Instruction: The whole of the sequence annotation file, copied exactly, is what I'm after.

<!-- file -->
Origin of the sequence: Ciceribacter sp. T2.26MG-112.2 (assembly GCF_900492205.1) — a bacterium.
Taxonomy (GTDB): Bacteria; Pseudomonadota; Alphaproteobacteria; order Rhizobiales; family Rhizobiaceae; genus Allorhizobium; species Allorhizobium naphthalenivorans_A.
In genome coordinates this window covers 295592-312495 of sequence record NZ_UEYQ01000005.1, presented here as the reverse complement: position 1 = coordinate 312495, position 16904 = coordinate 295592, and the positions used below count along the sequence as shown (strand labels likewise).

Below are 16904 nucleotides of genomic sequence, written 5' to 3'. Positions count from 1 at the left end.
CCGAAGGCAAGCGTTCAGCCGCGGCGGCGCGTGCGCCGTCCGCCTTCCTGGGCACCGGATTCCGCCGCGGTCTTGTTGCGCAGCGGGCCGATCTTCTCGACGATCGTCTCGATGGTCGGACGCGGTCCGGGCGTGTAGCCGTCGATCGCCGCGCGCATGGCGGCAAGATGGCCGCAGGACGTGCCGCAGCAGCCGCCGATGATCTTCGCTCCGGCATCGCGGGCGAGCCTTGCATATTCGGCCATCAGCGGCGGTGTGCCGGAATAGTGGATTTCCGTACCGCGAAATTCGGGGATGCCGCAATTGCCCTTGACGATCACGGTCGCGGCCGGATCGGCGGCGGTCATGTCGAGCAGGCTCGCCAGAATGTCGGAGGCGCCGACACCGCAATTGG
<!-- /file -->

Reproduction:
Origin of the sequence: Ciceribacter sp. T2.26MG-112.2 (assembly GCF_900492205.1) — a bacterium.
Taxonomy (GTDB): Bacteria; Pseudomonadota; Alphaproteobacteria; order Rhizobiales; family Rhizobiaceae; genus Allorhizobium; species Allorhizobium naphthalenivorans_A.
In genome coordinates this window covers 295592-312495 of sequence record NZ_UEYQ01000005.1, presented here as the reverse complement: position 1 = coordinate 312495, position 16904 = coordinate 295592, and the positions used below count along the sequence as shown (strand labels likewise).

Below are 16904 nucleotides of genomic sequence, written 5' to 3'. Positions count from 1 at the left end.
CCGAAGGCAAGCGTTCAGCCGCGGCGGCGCGTGCGCCGTCCGCCTTCCTGGGCACCGGATTCCGCCGCGGTCTTGTTGCGCAGCGGGCCGATCTTCTCGACGATCGTCTCGATGGTCGGACGCGGTCCGGGCGTGTAGCCGTCGATCGCCGCGCGCATGGCGGCAAGATGGCCGCAGGACGTGCCGCAGCAGCCGCCGATGATCTTCGCTCCGGCATCGCGGGCGAGCCTTGCATATTCGGCCATCAGCGGCGGTGTGCCGGAATAGTGGATTTCCGTACCGCGAAATTCGGGGATGCCGCAATTGCCCTTGACGATCACGGTCGCGGCCGGATCGGCGGCGGTCATGTCGAGCAGGCTCGCCAGAATGTCGGAGGCGCCGACACCGCAATTGG